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Not all Eco-Friendly Labels are Created Equal

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Smart purchasing professionals understand one of the more difficult parts of selecting authentic eco-friendly packaging materials is the ability to determine the difference between a truly sustainable packaging solution and well-marketed seemingly sustainable packaging solution. Brand owners of eco-friendly, natural, organic, and otherwise sustainable businesses understand this. They know it’s important for their own brand and marketing to effectively communicate the difference between their sustainable products and the competition who may only be interested in appearing to be ‘green’ or eco-friendly (aka Greenwashing). A great way for sustainable companies to demonstrate their commitment to sustainability is by using authentic eco-friendly (recycled, compostable, recycle-compatible) packaging and labels.

Many B2B companies are beginning to understand that retail customers are calling for more eco-friendly products, and in turn businesses demand more sustainable options from their supply chain. This shift toward sustainable packaging is accelerating rapidly, and with this there are new materials with claims that must be reviewed carefully to ensure the sustainability claim is accurate, valid, and not misleading. False sustainability claims are dangerous, not only to the environment but also to your business. For example, California has strict laws regarding the marketing of degradable plastics, requiring clear scientific evidence for environmental claims. The Federal Trade Commission has ‘Green Guides’ aimed at helping businesses avoid misleading environmental claims.

The purpose of this blog post is to help B2B Sustainable Packaging buyers decipher the truth in sustainable adhesive label claims. Many label products marketed as eco-friendly are rather weak sustainable solutions, and while they may solve one problem they may create other sustainability issues in other areas. Fortunately for each of these situations there are better solutions which are more sustainable. Here are a few weak sustainability claims to watch out for:

Earthfirst PLA Labels

What is it? Earthfirst PLA is a flexible polymer label made from corn rather than petroleum-derived chemicals.

Why is it problematic? Corn-based plastics require the use of resource intensive crops that require signification irrigation (water), chemicals (herbicides and pesticides), and may be made from GMO corn. These labels are neither recyclable nor compostable (adhesives on these labels are not compostable, only the face stock is compostable).

Suggested alternatives: Bioplastic made from wood cellulose. It is certified compostable and available in silver, white and transparent materials [#805-1, #806-1, #807-1]

Recycled Vellum Labels

What is it? Vellum Labels made from 100% recycled materials.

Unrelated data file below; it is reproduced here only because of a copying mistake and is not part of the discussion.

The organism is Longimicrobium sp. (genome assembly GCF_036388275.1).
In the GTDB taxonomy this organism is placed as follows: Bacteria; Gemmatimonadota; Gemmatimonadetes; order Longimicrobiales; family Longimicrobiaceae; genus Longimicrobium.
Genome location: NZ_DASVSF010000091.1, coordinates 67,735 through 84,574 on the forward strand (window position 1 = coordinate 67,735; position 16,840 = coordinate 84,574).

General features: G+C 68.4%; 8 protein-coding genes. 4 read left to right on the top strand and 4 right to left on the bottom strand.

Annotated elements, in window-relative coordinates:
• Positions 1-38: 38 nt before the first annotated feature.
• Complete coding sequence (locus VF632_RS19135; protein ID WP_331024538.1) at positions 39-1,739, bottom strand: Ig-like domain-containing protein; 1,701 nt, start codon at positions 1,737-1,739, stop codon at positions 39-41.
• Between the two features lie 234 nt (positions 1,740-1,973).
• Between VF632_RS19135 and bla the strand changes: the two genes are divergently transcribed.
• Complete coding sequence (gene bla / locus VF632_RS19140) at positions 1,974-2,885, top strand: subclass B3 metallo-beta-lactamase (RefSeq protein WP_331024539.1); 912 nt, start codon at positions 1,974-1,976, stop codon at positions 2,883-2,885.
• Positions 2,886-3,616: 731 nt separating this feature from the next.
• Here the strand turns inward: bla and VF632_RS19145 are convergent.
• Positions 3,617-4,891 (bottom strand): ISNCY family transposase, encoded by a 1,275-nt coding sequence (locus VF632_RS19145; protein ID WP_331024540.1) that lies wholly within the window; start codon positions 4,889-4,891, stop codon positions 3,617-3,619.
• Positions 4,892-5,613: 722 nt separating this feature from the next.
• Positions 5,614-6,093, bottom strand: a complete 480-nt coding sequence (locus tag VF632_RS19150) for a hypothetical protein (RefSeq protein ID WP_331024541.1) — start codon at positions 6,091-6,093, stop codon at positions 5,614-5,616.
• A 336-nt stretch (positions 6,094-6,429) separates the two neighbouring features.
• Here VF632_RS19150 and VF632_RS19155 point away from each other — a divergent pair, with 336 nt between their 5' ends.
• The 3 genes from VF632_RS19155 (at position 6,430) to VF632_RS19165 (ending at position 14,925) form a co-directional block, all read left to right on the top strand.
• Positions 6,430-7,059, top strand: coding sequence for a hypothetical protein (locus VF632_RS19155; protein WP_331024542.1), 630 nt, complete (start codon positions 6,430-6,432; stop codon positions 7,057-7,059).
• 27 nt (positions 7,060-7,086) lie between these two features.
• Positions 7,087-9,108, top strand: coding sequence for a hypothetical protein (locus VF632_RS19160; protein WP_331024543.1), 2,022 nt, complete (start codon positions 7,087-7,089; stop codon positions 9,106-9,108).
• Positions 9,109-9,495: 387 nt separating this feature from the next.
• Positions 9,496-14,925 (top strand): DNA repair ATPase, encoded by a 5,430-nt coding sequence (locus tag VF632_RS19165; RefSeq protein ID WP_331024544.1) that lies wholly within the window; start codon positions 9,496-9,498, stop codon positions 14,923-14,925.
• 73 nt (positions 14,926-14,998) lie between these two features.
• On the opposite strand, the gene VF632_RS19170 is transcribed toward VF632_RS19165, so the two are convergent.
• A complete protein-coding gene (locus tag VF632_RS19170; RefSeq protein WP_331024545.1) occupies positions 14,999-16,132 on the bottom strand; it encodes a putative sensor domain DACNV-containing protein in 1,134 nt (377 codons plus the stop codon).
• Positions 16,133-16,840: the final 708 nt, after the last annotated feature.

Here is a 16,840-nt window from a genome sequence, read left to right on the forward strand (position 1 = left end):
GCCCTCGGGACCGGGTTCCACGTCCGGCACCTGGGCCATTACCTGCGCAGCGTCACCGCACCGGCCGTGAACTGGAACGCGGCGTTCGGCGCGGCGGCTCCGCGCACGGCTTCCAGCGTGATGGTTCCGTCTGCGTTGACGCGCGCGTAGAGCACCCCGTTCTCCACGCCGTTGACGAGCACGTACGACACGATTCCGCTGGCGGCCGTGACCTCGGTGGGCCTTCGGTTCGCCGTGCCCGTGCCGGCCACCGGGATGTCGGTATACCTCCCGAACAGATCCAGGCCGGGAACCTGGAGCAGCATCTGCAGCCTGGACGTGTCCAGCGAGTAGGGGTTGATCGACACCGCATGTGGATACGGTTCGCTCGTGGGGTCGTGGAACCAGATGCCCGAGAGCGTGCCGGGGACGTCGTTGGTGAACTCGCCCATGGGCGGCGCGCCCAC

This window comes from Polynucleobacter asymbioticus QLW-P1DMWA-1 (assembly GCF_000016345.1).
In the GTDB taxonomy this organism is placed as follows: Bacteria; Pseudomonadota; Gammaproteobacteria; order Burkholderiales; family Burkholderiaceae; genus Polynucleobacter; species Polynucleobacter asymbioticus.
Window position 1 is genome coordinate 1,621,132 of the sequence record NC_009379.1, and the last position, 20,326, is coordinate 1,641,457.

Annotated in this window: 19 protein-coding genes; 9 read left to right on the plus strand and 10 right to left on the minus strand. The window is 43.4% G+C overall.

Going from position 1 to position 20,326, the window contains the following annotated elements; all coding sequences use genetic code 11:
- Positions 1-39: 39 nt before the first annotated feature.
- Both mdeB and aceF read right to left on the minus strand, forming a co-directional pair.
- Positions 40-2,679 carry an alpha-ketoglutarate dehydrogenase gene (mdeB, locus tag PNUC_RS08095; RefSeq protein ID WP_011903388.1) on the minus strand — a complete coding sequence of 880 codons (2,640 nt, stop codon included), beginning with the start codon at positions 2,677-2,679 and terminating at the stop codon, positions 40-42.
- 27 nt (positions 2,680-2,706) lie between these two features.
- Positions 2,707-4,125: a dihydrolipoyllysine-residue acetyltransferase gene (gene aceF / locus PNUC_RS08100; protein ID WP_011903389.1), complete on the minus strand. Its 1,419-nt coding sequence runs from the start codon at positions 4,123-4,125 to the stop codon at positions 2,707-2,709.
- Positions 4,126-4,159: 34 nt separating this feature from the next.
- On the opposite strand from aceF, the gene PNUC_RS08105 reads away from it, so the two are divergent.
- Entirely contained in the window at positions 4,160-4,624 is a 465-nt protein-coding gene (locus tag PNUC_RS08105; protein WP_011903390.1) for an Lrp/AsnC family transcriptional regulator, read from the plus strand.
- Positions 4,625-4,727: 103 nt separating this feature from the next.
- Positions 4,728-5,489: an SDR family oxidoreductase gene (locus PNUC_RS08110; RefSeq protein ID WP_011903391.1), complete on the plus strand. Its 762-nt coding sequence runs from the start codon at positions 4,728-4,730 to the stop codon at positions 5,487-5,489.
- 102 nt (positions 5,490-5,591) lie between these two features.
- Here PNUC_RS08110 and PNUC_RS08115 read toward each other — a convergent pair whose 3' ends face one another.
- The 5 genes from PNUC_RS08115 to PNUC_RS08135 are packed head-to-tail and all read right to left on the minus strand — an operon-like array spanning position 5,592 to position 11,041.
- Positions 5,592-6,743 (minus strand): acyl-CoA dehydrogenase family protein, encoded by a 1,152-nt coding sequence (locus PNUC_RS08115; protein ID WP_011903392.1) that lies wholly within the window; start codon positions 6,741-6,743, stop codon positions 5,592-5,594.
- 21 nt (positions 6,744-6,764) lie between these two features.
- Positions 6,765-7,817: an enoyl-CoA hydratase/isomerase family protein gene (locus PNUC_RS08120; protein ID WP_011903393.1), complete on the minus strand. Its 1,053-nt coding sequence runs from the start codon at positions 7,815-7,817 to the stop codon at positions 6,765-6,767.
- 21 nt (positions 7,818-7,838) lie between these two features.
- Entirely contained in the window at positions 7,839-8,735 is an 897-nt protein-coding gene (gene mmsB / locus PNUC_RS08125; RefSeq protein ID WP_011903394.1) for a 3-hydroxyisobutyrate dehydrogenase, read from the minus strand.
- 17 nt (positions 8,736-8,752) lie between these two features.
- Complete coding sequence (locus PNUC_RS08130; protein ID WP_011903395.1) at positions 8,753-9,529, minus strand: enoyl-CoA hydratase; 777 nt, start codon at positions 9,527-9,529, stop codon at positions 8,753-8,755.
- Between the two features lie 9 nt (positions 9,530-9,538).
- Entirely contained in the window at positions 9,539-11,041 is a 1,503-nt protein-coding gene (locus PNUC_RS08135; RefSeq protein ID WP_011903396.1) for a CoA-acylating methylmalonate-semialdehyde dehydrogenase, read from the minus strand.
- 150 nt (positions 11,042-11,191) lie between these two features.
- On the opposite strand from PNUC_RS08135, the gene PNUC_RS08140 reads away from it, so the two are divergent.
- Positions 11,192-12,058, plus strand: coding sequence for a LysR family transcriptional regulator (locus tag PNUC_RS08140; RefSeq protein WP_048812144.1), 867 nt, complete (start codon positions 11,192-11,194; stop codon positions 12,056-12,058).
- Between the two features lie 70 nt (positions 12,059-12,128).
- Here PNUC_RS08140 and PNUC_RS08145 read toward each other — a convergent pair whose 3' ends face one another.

Why is it problematic? Modern Recycled Vellum is made from rag or plasticized cotton, and carry the same toxic issues as plastic, which we want to avoid. If eliminating excessive plastics is desired, this is not a good option as these labels are not recyclable or compostable, and continue to load our landfills with plastics.

Suggested alternative: White Recycled material with Recycle-Compatible Adhesive [#906-1]

Biostone Labels

What is it? Tree-Free label material made from bonded calcium carbonate (common substance found in rocks as the minerals calcite and aragonite). The calcium carbonate used is waste material collected from marble quarries.

Why is it Problematic? The calcium carbonate is bonded using HDPE (High-density polyethylene) which is plastic made from petroleum. The actual amount of calcium carbonate is minimal, meaning this is essentially a plastic label with some accents of calcium carbonate. HDPE is the same plastic used to make plastic grocery shopping bags, which have been outlawed in many communities. These labels are not compostable or recyclable, and have the same toxic issues as plastic (watch out for misleading claims of biodegradability!).

Suggested alternative: Compostable Sugarcane [#800-1], or Recycled with Recycle-compatible adhesive [#906-1]

Kraft Labels

What is it? Brown natural-looking paper adhesive label. Can be non-recycled virgin paper or recycled.

Why is it Problematic? While Recycled Kraft paper is available, recycled labels alone are not necessarily recyclable or recycle-compatible themselves due to the adhesives used, therefore it is not a helpful solution where recycling or composting is required.

Suggested alternative: Compostable Sugarcane [#800-1]

Kona Paper Labels

What is it? Made from a mixture of repurposed coffee bean bag fiber and other post-consumer waste material.

Why is it Problematic? Similar to Recycled Kraft Paper, Kona paper labels are recycled but are not recyclable, recycled-compatible, or compostable due to the conventional adhesives used. They are not a good solution where packaging is required to be recyclable or compostable.

Suggested alternative: Compostable Sugarcane [#800-1], or Recycled with Recycle-compatible adhesive [#906-1]

At Elevate Packaging and PURE Labels, we only carry sustainable packaging and labels. We've been exclusively dedicated to sustainable packaging solutions since the day our doors opened for business. So it’s safe to say, we know our stuff!

Since 2000, Elevate Packaging carries the widest range of compostable, recycled, and recycle-compatible labels, and the only labels with compostable adhesive. Please take a look for yourself at the leading sustainable material options on our website or call us to discuss your sustainability needs, we love talking sustainability with like-minded companies and are happy to help! +1.773.276.4554

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